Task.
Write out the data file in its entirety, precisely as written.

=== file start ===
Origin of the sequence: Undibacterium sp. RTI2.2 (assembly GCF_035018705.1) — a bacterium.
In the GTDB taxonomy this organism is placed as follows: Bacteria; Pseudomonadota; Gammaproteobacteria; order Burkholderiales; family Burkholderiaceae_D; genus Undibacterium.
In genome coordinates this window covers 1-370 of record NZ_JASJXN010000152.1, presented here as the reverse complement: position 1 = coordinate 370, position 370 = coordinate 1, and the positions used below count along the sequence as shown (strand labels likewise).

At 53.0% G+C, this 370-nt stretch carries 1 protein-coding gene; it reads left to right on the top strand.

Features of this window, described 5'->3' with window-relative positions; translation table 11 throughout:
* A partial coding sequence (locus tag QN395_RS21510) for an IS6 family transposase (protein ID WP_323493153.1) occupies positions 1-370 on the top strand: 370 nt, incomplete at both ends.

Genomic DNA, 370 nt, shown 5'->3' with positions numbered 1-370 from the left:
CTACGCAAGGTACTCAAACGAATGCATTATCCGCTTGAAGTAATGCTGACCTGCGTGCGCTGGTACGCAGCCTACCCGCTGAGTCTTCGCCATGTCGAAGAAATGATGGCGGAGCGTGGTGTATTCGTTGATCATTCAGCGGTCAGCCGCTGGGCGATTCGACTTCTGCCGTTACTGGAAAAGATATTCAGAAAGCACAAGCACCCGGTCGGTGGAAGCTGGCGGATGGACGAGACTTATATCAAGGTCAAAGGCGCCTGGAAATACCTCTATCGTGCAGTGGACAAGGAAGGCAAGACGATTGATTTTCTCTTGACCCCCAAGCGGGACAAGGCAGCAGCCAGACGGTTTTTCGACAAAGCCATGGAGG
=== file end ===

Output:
Origin of the sequence: Undibacterium sp. RTI2.2 (assembly GCF_035018705.1) — a bacterium.
In the GTDB taxonomy this organism is placed as follows: Bacteria; Pseudomonadota; Gammaproteobacteria; order Burkholderiales; family Burkholderiaceae_D; genus Undibacterium.
In genome coordinates this window covers 1-370 of record NZ_JASJXN010000152.1, presented here as the reverse complement: position 1 = coordinate 370, position 370 = coordinate 1, and the positions used below count along the sequence as shown (strand labels likewise).

At 53.0% G+C, this 370-nt stretch carries 1 protein-coding gene; it reads left to right on the top strand.

Features of this window, described 5'->3' with window-relative positions; translation table 11 throughout:
* A partial coding sequence (locus tag QN395_RS21510) for an IS6 family transposase (protein ID WP_323493153.1) occupies positions 1-370 on the top strand: 370 nt, incomplete at both ends.

Genomic DNA, 370 nt, shown 5'->3' with positions numbered 1-370 from the left:
CTACGCAAGGTACTCAAACGAATGCATTATCCGCTTGAAGTAATGCTGACCTGCGTGCGCTGGTACGCAGCCTACCCGCTGAGTCTTCGCCATGTCGAAGAAATGATGGCGGAGCGTGGTGTATTCGTTGATCATTCAGCGGTCAGCCGCTGGGCGATTCGACTTCTGCCGTTACTGGAAAAGATATTCAGAAAGCACAAGCACCCGGTCGGTGGAAGCTGGCGGATGGACGAGACTTATATCAAGGTCAAAGGCGCCTGGAAATACCTCTATCGTGCAGTGGACAAGGAAGGCAAGACGATTGATTTTCTCTTGACCCCCAAGCGGGACAAGGCAGCAGCCAGACGGTTTTTCGACAAAGCCATGGAGG